We encourage readers to copy and distribute our work for non-commercial purposes, with attribution to InSight Crime in the byline and links to the original at both the top and bottom of the article. Check the Creative Commons website for more details of how to share our work, and please send us an email if you use an article.

Was this content helpful?

We want to sustain Latin America’s largest organized crime database, but in order to do so, we need resources.

DONATE

Related Content

COLOMBIA / 3 MAY 2011

Colombia's security forces struck a major blow against the Revolutionary Armed Forces of Colombia (Fuerzas Armadas Revolucionarias de Colombia -…

COLOMBIA / 21 SEP 2017

Colombia arrested a former Supreme Court judge in a corruption case that reaches the highest echelons of the judicial system,…

COLOMBIA / 21 MAR 2019

Colombian authorities have discovered that an important water resource is under threat from illegal mining in a rural area of…

About InSight Crime

THE ORGANIZATION

Emergency First Aid in Hostile Environments

24 SEP 2021

At InSight Crime's annual treat, we ramped up hostile environment and emergency first aid training for our 40-member staff, many of whom conduct on-the-ground investigations in dangerous corners of the region.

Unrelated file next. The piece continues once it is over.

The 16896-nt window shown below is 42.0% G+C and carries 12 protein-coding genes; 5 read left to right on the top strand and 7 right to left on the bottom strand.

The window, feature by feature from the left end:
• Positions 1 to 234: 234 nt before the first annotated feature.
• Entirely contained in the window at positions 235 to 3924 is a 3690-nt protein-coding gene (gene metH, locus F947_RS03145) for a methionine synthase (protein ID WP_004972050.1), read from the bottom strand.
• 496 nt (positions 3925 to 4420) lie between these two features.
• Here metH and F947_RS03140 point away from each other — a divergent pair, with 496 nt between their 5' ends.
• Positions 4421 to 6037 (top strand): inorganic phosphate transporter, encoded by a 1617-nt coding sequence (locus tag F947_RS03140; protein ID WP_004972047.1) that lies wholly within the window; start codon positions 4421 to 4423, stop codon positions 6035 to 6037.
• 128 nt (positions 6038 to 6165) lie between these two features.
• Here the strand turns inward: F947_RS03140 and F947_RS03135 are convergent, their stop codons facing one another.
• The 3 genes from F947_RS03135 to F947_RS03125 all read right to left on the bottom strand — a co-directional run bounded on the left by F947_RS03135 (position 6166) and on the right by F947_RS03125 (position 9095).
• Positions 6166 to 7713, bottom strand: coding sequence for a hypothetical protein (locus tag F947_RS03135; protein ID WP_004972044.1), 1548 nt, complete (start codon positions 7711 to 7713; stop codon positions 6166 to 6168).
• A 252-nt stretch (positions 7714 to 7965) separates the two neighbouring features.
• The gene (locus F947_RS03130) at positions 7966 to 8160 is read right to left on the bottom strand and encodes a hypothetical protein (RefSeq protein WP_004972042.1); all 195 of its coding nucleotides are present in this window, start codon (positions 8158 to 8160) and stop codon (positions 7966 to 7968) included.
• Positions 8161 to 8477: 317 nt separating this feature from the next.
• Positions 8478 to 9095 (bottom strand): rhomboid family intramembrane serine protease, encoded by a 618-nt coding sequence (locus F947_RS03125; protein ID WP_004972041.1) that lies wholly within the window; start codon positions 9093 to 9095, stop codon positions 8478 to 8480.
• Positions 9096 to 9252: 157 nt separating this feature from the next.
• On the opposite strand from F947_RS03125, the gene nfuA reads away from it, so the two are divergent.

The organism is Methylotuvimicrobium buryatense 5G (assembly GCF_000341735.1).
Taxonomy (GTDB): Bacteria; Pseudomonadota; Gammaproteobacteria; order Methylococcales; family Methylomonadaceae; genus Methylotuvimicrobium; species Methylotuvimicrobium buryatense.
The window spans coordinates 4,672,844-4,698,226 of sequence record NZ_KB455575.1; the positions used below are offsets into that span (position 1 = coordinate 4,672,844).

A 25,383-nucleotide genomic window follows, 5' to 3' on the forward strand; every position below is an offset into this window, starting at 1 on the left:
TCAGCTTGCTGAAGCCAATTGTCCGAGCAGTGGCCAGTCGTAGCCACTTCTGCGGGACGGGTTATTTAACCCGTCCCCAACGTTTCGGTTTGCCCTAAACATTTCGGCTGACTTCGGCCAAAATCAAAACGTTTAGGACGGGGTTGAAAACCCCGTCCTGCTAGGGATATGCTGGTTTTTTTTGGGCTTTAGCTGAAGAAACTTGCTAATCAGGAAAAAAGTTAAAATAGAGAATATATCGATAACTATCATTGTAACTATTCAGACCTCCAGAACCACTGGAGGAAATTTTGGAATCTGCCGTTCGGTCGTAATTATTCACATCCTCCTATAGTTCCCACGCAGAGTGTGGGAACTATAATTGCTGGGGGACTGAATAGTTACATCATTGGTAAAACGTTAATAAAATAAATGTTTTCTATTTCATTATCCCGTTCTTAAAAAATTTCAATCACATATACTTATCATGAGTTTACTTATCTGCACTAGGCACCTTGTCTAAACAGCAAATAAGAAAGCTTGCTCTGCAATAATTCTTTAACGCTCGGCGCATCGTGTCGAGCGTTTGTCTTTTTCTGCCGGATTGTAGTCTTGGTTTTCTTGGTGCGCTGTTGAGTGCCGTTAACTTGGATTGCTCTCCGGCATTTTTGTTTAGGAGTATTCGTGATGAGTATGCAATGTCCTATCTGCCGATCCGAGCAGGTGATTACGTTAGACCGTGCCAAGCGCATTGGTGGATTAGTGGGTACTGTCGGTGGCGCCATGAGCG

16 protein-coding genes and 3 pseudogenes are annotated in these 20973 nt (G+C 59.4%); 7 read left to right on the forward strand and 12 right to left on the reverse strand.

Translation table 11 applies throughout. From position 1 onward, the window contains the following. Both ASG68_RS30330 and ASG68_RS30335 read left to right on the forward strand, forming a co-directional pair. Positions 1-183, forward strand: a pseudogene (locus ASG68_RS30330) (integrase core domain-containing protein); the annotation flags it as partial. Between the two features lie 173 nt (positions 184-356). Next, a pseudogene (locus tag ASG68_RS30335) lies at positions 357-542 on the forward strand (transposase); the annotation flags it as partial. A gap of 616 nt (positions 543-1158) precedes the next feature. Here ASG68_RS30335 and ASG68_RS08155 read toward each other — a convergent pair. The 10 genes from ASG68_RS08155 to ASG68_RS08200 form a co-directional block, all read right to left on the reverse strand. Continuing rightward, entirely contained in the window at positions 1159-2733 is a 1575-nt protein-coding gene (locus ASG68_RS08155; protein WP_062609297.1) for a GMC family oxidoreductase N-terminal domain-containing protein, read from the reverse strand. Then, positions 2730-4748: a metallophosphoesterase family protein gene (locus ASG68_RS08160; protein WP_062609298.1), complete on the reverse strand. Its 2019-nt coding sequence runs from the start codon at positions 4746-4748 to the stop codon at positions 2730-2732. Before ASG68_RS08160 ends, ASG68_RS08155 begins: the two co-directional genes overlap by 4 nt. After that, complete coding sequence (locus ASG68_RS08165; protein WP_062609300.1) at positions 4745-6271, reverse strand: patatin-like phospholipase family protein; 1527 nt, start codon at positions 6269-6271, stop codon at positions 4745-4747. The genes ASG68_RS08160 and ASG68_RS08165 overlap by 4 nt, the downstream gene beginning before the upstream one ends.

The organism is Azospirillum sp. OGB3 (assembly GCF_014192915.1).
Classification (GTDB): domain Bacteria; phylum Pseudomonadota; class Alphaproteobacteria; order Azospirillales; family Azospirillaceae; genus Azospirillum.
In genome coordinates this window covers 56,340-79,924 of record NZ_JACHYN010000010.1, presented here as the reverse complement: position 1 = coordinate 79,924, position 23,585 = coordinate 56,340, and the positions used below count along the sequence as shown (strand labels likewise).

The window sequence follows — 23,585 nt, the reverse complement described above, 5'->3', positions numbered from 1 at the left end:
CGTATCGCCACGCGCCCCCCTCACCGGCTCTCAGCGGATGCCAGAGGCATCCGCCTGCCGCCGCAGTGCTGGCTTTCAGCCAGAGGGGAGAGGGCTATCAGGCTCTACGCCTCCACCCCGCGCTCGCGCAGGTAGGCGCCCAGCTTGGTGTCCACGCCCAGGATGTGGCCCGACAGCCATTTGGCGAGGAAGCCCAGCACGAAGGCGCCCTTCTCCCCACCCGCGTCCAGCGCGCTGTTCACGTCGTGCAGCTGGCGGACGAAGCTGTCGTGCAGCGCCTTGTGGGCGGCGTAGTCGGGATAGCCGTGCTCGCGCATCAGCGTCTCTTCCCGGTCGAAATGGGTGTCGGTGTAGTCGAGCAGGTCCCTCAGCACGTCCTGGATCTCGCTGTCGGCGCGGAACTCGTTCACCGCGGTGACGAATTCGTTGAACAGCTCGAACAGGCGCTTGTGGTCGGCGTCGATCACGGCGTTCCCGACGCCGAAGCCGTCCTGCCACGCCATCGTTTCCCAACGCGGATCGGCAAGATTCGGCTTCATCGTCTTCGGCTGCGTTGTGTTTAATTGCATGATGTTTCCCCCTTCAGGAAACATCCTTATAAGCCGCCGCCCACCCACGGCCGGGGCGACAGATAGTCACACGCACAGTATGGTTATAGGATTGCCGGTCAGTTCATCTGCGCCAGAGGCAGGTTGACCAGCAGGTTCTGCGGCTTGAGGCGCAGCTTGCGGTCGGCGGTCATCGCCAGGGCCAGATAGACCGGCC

THE ORGANIZATION

Series on Environmental Crime in the Amazon Generates Headlines

17 SEP 2021

InSight Crime and the Igarapé Institute have been delighted at the response to our joint investigation into environmental crimes in the Colombian Amazon. Coverage of our chapters dedicated to illegal mining…

THE ORGANIZATION

Exploring Climate Change and Organized Crime

10 SEP 2021

In July, InSight Crime Co-director Steven Dudley moderated a panel for the Climate Reality Project's regional series of workshops for young climate activists in the Americas. The week-long event…

THE ORGANIZATION

Gearing Up a New Class of Interns

3 SEP 2021

InSight Crime is readying its newest class of interns – from universities in Europe and the Americas – to begin investigative work on a number of high-impact projects. For the…

THE ORGANIZATION

Tracking Environmental Crime in the Amazon

27 AUG 2021

Next week, InSight Crime launches an investigation – conducted with Brazilian think-tank the Igarapé Institute – on the sophisticated organized crime structures and armed groups that…